In a new report released by the Immigration Policy Center, researchers document the ripple effects of withholding driver’s licenses from unauthorized immigrants.  Similar to the report the Budget & Tax Center released a few weeks ago, their analysis finds that without a driver’s license, the ability to participate in economic and social life is restricted.

Among their findings are:

  • People who drive are more likely to find jobs, work more hours, and earn higher wages.
  • Lack of access to transportation may constrain upward economic mobility and contribute to the perpetuation of poverty.
  • In all measures of mobility available, recent immigrants—and Latino immigrants in particular—travel less than the U.S.-born population, in spite of having the same travel needs in terms of commuting to and from work, shopping and participating in local institutions.
  • A growing immigrant population offsets demographic and economic stagnation and decline in some places, contributing to economic vitality and entrepreneurial activity, providing needed labor in economic sectors transformed by changes in the global economy, and increasing the tax base and participation in social institutions.

Just some more evidence that without access to transportation by car, immigrants’ economic potential is not realized for their families, communities or the broader economy.

A little known but very powerful policy tool in supporting jobless workers is called work sharing and the federal funding to administer the program will run out for states if they don’t apply before December.

Work sharing helps employers and workers alike to weather economic downturns by providing partial unemployment benefits to workers who have their hours reduced temporarily, allowing employers to ramp up their time when demand for goods and services returns.

There are 27 states that have adopted work sharing.  Nebraska most recently.  North Carolina has legislation drafted and is just waiting for a hearing.

From the recent article in the Washington Post:

Economists on both the right and the left say the program can be highly effective in reducing unemployment. According to government data, worksharing saved half a million jobs between 2008 and 2013. New applications have fallen off as the economy has strengthened, but an average of about 20,000 people a week are still enrolled in the program.

Earlier this month, the Budget & Tax Center released a new indicator of how the state’s labor market is faring– and the results are troubling for the future of our state’s workforce.

The labor market currently has a large number of missing workers, according to an indicator developed by the nonprofit, non-partisan Economic Policy Institute and adapted here for North Carolina.  This indicator estimates the number of men and women who would have been working or seeking work if the Great Recession had never happened and job opportunities had remained strong over the last six years.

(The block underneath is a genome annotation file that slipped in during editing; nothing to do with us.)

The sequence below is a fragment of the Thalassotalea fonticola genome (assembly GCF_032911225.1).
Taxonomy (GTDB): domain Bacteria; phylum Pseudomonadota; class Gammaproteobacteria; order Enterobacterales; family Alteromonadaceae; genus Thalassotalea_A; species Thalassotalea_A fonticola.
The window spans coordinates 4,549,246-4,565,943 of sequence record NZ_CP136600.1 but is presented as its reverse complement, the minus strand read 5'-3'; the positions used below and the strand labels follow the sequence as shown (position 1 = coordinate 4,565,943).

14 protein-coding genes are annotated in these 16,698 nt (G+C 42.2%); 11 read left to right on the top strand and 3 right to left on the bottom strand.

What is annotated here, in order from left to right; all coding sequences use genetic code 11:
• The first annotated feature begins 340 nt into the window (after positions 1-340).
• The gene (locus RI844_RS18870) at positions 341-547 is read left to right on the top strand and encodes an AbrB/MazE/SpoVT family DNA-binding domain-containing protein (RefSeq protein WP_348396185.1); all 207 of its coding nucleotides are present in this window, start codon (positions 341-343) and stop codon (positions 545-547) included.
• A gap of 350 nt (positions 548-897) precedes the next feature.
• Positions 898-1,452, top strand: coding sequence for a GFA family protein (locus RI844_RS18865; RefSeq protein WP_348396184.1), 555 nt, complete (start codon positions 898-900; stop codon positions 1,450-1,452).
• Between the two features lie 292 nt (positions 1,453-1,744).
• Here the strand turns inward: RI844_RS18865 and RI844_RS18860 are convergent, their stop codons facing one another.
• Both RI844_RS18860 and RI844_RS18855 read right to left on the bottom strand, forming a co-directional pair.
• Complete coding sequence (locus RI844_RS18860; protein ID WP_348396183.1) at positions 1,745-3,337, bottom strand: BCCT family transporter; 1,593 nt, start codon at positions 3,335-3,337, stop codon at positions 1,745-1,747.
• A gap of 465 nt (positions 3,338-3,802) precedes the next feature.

These missing workers are not reflected in the U.S. or North Carolina unemployment rate.BTC - Missing Workers March 2014

Nationally, the number of missing workers was 5,290,000 in March 2014.  If these missing workers were looking for work, the unemployment rate would be 9.8 percent rather than the official unemployment rate of 6.7 percent.

An even starker pattern emerges for North Carolina, there were an estimated 246,611 missing workers in our state in March 2014. If these missing workers were looking for work, the unemployment rate would be 11.6 percent rather than the official 6.3 percent for March.

An important reason why these workers remain missing from the labor market is the fundamental lack of available jobs.  The job growth that has occurred over the past year has not been sufficient the need for work among the state’s jobless workers and the result is too many workers missing from the labor market.

If you listened to Governor McCrory’s press event on Tuesday, you might be a little confused about the tax plan that pasted last year and what it means for our state.

Tax reform should be about modernizing the tax code in a way that ensures the system can continue to serve its fundamental purpose: providing enough revenue to support core public services. It should also be ensure greater revenue stability while not asking more from low- and middle income taxpayers as a share of their income than from wealthy taxpayers.  But all three of these principles of a sound tax system will be compromised under the tax plan passed last year.

Here are half dozen things that you should know that you didn’t hear at Governor McCrory’s press event: Read More

In North Carolina, a singular focus on comparing the state’s income tax rates to other states was used to justify massive rate reductions in the 2013 tax plan.  But do tax rates determine whether a state is competitive?

It turns out that income tax rates do not indicate competitiveness of a state’s tax code for two reasons:

  1. The vast majority of people and business make decisions based on other factors
  2. Tax credits and deductions mean that few pay the full income tax rate. Read More